Social Science Research Network

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CostMostly fee-free (monetarily gratis)
DisciplinesSocial sciences, engineering sciences, humanities, life sciences, applied sciences, health sciences, and physical sciences
Record depthIndex, abstract, and full-text
Format coveragePapers

The Social Science Research Network (SSRN) is a repository for preprints devoted to the rapid dissemination of scholarly research in the social sciences, humanities, life sciences, and health sciences, among others. Elsevier bought SSRN from Social Science Electronic Publishing Inc. in May 2016. It is not an electronic journal, but rather an eLibrary and search engine.


SSRN was founded in 1994 by Michael C. Jensen and Wayne Marr, both financial economists.

In January 2013, SSRN was ranked the largest open-access repository in the world by Ranking Web of Repositories (an initiative of the Cybermetrics Lab, a research group belonging to the Spanish National Research Council), measured by number of PDF files, backlinks and Google Scholar results.

In May 2016, SSRN was bought from Social Science Electronic Publishing Inc. by Elsevier. On 17 May 2016, the SSRN founder and chairman Michael C. Jensen wrote a letter to the SSRN community in which he cited SSRN CEO Gregg Gordon's post on the Elsevier Connect and the "new opportunities" coming from the fusion, such as a broader global network and the freedom "to upload and download papers" (with more data, more resources, as well as new management tools). While predicting "some conflicts" on the interests alignment of the former competitors, he defined them as "surmountable".

In July 2016 there were reports of papers being removed from SSRN without notice; revision comments from SSRN indicated this was due to copyright concerns. Gordon characterized the issue as a mistake affecting about 20 papers.


Academic papers in Portable Document Format can be uploaded directly to the SSRN site by authors and are then available around the world for download. Users can also subscribe to abstracting emails covering a broad range of research areas and topic specialties. These distributing emails contain abstracts (with links to the full text where applicable) of papers recently submitted to SSRN in the respective field.

SSRN, like other preprint services, circulates publications throughout the scholarly community at an early stage, permitting the author to incorporate comments into the final version of the paper before its publication in a journal. Moreover, even if access to the published paper is restricted, access to the original working paper remains open through SSRN, so long as the author decides to keep the paper up. Often authors take papers down at the request of publishers, particularly if they are published by commercial or university presses that depend on payment for paper copies or online access.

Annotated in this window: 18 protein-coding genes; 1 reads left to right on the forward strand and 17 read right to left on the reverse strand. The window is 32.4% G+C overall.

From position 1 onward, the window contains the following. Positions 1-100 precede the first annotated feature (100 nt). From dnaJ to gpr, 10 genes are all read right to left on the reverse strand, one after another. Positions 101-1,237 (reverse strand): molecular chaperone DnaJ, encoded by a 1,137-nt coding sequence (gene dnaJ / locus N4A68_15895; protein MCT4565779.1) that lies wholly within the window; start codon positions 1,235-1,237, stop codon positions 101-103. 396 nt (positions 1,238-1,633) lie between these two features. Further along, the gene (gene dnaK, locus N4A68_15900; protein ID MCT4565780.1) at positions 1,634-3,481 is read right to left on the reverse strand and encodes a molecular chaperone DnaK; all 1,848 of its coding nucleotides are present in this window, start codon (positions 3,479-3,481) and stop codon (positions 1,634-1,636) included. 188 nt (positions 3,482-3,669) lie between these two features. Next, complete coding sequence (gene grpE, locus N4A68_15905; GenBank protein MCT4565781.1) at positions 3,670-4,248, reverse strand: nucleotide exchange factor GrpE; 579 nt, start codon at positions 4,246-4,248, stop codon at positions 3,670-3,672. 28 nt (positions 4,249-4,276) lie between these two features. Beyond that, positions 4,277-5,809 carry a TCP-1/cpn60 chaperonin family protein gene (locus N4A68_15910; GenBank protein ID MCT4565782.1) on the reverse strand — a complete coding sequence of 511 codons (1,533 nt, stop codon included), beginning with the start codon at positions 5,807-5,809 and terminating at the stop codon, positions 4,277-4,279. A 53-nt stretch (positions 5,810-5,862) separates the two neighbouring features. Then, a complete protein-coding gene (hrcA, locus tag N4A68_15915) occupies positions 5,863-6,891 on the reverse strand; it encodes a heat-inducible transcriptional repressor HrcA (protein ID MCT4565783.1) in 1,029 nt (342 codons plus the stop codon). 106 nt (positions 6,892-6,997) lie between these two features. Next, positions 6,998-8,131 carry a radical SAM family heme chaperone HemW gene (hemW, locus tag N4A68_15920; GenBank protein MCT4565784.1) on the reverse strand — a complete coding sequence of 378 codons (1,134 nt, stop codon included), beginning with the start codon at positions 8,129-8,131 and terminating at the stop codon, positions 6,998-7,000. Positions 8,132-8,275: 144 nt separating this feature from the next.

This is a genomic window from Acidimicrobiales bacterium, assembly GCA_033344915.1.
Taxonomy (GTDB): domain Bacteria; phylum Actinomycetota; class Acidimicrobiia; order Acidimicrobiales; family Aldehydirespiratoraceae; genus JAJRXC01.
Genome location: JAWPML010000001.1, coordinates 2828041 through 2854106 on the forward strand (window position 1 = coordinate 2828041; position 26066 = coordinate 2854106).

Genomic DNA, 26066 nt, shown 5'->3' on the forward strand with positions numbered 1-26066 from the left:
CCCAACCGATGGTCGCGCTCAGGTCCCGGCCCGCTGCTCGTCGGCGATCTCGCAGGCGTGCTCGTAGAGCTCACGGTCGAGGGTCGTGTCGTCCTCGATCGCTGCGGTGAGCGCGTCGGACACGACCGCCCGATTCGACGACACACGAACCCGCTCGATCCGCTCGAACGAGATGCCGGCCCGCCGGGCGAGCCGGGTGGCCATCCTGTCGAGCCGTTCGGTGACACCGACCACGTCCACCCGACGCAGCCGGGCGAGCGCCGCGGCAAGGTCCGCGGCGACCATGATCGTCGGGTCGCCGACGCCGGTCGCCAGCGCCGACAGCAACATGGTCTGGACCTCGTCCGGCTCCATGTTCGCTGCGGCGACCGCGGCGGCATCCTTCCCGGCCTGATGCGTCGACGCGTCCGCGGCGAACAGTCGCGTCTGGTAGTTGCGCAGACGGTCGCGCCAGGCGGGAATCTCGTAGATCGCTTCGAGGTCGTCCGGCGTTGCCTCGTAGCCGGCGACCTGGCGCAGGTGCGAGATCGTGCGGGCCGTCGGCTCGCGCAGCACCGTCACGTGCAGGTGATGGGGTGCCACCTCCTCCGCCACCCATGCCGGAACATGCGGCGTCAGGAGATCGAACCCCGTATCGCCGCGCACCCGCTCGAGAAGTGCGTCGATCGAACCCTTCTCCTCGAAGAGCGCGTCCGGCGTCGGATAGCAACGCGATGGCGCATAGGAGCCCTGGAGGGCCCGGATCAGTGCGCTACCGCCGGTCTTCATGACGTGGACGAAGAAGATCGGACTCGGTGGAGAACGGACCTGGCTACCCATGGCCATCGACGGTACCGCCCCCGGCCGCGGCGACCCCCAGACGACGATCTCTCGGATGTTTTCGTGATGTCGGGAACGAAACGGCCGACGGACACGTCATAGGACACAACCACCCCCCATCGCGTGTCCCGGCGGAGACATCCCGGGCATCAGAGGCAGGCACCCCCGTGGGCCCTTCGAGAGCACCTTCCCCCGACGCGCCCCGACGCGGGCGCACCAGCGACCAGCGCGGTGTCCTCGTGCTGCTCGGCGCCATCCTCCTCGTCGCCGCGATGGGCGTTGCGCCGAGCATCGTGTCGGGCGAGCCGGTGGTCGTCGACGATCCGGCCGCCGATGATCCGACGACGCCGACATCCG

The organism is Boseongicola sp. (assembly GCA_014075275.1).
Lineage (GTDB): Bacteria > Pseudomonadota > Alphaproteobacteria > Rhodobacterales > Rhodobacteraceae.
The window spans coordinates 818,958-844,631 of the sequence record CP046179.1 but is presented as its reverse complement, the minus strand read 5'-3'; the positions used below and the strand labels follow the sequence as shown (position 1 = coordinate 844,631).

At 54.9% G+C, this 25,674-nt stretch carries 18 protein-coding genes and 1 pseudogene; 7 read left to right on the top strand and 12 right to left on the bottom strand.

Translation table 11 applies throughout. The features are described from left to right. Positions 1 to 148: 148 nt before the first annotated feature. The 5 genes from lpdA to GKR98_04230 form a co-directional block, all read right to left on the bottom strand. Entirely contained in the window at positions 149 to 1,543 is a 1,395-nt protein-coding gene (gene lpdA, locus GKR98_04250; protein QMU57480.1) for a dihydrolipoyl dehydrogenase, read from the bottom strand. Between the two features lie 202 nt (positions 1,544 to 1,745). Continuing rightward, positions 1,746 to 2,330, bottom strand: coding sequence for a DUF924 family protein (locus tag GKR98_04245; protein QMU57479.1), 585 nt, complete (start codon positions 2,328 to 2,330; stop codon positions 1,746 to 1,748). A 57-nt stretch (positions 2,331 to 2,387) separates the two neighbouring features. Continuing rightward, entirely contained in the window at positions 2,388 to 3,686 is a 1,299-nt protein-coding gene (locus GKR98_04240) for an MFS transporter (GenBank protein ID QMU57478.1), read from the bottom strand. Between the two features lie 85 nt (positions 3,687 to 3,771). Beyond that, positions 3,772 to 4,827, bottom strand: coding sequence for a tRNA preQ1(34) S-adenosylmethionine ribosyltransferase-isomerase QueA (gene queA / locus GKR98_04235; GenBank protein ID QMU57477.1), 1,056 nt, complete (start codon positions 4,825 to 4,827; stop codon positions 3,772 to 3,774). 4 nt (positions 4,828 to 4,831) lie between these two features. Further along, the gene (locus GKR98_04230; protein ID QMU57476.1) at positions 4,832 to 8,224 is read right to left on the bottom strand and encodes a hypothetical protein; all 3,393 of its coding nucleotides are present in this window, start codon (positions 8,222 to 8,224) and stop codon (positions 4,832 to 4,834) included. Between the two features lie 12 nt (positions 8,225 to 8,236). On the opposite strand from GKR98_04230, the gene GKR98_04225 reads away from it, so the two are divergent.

As of 2019, download by users is generally subject to registration and/or completion of a ReCAPTCHA challenge and therefore SSRN is not considered by some to be a suitable open access location, unlike open archives like most institutional repositories. Publishers and institutions can upload papers and charge a fee for readers to download them.

On SSRN, authors and papers are ranked by their number of downloads, which has become an informal indicator of popularity on prepress and open access sites.

See also


  1. ^ a b Gordon, Gregg (17 May 2016). "SSRN—a leading social science and humanities repository and online community—joins Elsevier". Elsevier Connect. Elsevier. Retrieved 17 May 2016.
  2. ^ "SSRN Paper Submission Process" (PDF). SSRN.
  3. ^ Feltner, Kerry (2016-06-03). "Dutch company acquires firm in Brighton". Rochester Business Journal. Retrieved 2020-03-21.
  4. ^ "World". Ranking Web of Repositories. Cybermetrics Lab. January 2013. Archived from the original on 2013-06-29. Retrieved 11 June 2013.
  5. ^ "Methodology". Archived from the original on 2013-07-01.
  6. ^ Elsevier Connect
  7. ^ Gregg Gordon (May 17, 2016). "Photo" .
  8. ^ Michael C. Jensen (May 17, 2016). "From The Desk of Michael C. Jensen, Chairman". SSRN.
  9. ^ Masnick, Mike (18 July 2016). "Just as Open Competitor to Elsevier's SSRN Launches, SSRN Accused Of Copyright Crackdown". Techdirt. Retrieved 6 August 2016.
  10. ^ Straumsheim, Carl (19 July 2016). "There Isn't Some Big Conspiracy Happening". Inside Higher Ed. Retrieved 6 August 2016.
  11. ^ In case the web page at is now a "dead link", please see (instead) this 'extant' web page: "How do I submit to SSRN?". SSRN. 2014-12-03. Archived from the original on June 29, 2016. Retrieved February 3, 2022. (QUOTE:) you upload your PDF
  12. ^ Ashish SIngh (2021-07-21). "Praxis International Journal of Social Science and Literature". Retrieved 2020-03-21.
  13. ^ Richard Orr (2020-12-31). "What counts as an Open Access location?". Unpaywall.
  14. ^ Jensen, Michael C. (2 February 2012). "About SSRN". Social Science Research Network. Retrieved 30 December 2013.
  15. ^ Black, Bernard S.; Caron, Paul (2006). "Ranking Law Schools: Using SSRN to Measure Scholarly Performance". Indiana Law Journal. 81 (Symposium on The Next Generation of Law School Rankings). SSRN 784764. U of Texas law, Law and Econ Research Paper No. 52; U of Cincinnati Public Law Research Paper No. 05-14.

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